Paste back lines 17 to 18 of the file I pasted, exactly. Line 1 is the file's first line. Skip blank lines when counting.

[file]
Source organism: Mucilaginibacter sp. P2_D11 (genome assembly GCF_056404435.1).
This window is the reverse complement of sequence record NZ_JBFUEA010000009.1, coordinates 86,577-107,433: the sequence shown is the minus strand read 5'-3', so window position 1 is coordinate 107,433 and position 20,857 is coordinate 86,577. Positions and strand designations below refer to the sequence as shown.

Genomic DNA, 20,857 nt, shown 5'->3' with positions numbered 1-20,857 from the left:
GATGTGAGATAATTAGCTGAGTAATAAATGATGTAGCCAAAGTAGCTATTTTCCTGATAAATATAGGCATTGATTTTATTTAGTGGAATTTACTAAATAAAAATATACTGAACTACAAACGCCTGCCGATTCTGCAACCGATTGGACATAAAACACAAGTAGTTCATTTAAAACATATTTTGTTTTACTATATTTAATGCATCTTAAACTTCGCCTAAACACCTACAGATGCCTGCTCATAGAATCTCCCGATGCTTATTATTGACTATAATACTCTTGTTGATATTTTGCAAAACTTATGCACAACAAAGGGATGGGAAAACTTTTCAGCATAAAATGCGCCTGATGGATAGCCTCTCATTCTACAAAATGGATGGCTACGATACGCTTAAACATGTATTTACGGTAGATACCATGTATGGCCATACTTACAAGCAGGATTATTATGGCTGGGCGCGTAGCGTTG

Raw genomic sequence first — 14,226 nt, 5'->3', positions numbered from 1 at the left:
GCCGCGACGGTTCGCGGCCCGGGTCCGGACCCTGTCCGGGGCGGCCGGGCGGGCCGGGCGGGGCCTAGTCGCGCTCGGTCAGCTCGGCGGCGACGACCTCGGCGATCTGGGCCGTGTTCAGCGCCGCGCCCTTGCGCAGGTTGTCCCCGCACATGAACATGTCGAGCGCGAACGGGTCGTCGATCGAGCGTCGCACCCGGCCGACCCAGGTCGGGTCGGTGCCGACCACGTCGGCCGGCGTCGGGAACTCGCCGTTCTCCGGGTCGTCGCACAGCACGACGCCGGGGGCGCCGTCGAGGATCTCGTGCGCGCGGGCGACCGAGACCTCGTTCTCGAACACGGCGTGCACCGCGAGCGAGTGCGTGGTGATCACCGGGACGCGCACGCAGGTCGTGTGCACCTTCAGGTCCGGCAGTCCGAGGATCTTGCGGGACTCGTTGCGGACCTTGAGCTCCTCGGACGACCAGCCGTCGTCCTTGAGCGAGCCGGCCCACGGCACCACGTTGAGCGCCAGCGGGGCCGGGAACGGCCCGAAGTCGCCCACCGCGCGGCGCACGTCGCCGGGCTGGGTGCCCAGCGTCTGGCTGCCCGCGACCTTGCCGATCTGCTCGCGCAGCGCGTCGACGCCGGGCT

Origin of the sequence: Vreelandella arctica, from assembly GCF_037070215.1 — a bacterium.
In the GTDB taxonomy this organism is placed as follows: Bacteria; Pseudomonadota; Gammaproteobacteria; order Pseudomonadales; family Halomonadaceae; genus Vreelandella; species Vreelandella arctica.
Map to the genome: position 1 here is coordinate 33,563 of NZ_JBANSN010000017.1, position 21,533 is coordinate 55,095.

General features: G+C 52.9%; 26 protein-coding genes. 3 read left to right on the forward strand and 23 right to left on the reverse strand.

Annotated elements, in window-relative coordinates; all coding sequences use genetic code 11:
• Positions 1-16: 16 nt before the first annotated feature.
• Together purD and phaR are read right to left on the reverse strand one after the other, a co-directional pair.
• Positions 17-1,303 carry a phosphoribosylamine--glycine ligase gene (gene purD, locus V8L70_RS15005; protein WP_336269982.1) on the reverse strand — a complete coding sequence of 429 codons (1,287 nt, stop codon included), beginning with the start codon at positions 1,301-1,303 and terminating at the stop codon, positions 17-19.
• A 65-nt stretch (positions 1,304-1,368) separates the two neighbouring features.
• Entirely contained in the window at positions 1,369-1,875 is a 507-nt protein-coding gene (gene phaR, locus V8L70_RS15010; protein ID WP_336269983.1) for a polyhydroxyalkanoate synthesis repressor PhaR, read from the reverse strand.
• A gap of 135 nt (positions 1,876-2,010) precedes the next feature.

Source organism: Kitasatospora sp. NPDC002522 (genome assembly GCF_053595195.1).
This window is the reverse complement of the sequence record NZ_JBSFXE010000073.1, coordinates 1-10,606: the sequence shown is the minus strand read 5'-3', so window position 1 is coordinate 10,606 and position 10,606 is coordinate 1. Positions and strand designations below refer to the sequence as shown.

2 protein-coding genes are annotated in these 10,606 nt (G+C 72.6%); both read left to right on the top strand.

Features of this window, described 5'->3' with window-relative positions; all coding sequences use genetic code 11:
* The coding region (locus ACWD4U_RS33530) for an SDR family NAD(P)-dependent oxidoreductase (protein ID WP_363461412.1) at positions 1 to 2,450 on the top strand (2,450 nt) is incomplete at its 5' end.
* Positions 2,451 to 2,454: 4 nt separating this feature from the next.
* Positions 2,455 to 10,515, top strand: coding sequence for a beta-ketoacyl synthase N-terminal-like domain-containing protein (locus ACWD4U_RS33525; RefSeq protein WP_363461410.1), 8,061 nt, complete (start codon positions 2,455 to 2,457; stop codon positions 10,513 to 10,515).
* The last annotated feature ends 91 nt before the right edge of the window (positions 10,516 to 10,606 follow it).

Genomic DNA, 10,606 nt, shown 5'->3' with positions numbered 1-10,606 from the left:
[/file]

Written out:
• A gap of 135 nt (positions 1,876-2,010) precedes the next feature.

Source organism: Kitasatospora sp. NPDC002522 (genome assembly GCF_053595195.1).